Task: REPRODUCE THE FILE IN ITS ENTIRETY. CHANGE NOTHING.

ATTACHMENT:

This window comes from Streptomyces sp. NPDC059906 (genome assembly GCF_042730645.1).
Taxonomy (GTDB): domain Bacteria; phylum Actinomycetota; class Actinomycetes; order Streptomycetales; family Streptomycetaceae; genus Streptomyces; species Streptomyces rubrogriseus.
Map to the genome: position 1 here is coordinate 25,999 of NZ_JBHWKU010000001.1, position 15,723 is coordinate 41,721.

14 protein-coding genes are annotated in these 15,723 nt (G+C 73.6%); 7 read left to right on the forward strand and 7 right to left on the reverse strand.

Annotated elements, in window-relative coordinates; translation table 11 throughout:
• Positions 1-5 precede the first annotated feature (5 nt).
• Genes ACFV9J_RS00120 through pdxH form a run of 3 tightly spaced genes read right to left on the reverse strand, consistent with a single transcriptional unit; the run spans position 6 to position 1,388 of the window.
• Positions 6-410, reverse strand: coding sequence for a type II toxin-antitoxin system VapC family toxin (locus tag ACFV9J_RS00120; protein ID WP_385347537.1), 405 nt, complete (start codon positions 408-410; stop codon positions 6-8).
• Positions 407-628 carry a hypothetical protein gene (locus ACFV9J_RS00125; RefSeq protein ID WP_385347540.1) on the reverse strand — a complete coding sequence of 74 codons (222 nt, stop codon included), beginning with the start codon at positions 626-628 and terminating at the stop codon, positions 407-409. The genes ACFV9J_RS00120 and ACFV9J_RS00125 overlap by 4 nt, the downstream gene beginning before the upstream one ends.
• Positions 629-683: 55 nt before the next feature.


This window comes from Streptomyces sp. NPDC059906 (genome assembly GCF_042730645.1).
Taxonomy (GTDB): domain Bacteria; phylum Actinomycetota; class Actinomycetes; order Streptomycetales; family Streptomycetaceae; genus Streptomyces; species Streptomyces rubrogriseus.
Map to the genome: position 1 here is coordinate 25,999 of NZ_JBHWKU010000001.1, position 15,723 is coordinate 41,721.

14 protein-coding genes are annotated in these 15,723 nt (G+C 73.6%); 7 read left to right on the forward strand and 7 right to left on the reverse strand.

Annotated elements, in window-relative coordinates; translation table 11 throughout:
• Positions 1-5 precede the first annotated feature (5 nt).
• Genes ACFV9J_RS00120 through pdxH form a run of 3 tightly spaced genes read right to left on the reverse strand, consistent with a single transcriptional unit; the run spans position 6 to position 1,388 of the window.
• Positions 6-410, reverse strand: coding sequence for a type II toxin-antitoxin system VapC family toxin (locus tag ACFV9J_RS00120; protein ID WP_385347537.1), 405 nt, complete (start codon positions 408-410; stop codon positions 6-8).
• Positions 407-628 carry a hypothetical protein gene (locus ACFV9J_RS00125; RefSeq protein ID WP_385347540.1) on the reverse strand — a complete coding sequence of 74 codons (222 nt, stop codon included), beginning with the start codon at positions 626-628 and terminating at the stop codon, positions 407-409. The genes ACFV9J_RS00120 and ACFV9J_RS00125 overlap by 4 nt, the downstream gene beginning before the upstream one ends.
• Positions 629-683: 55 nt before the next feature.